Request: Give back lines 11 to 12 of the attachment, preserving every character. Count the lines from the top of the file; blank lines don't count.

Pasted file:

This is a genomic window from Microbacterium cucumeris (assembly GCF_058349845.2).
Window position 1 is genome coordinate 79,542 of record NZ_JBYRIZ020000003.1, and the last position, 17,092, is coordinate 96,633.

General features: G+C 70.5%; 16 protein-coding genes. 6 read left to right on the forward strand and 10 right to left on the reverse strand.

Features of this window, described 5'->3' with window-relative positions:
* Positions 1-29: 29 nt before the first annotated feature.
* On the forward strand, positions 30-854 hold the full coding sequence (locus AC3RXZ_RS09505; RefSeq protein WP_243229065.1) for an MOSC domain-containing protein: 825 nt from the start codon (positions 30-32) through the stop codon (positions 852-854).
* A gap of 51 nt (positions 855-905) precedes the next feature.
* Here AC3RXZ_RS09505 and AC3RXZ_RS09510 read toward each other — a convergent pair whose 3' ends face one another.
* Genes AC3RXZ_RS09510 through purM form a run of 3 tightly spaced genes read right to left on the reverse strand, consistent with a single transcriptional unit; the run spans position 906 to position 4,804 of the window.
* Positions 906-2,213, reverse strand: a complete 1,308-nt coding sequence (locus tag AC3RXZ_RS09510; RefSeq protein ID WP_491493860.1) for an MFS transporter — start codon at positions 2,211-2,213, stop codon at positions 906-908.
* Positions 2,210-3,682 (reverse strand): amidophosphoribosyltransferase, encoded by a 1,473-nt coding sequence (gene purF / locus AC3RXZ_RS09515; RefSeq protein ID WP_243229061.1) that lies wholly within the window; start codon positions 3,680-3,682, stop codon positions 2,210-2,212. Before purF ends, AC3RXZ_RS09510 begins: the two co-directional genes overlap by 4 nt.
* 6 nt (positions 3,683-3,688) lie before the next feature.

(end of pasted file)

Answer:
* Positions 2,210-3,682 (reverse strand): amidophosphoribosyltransferase, encoded by a 1,473-nt coding sequence (gene purF / locus AC3RXZ_RS09515; RefSeq protein ID WP_243229061.1) that lies wholly within the window; start codon positions 3,680-3,682, stop codon positions 2,210-2,212. Before purF ends, AC3RXZ_RS09510 begins: the two co-directional genes overlap by 4 nt.
* 6 nt (positions 3,683-3,688) lie before the next feature.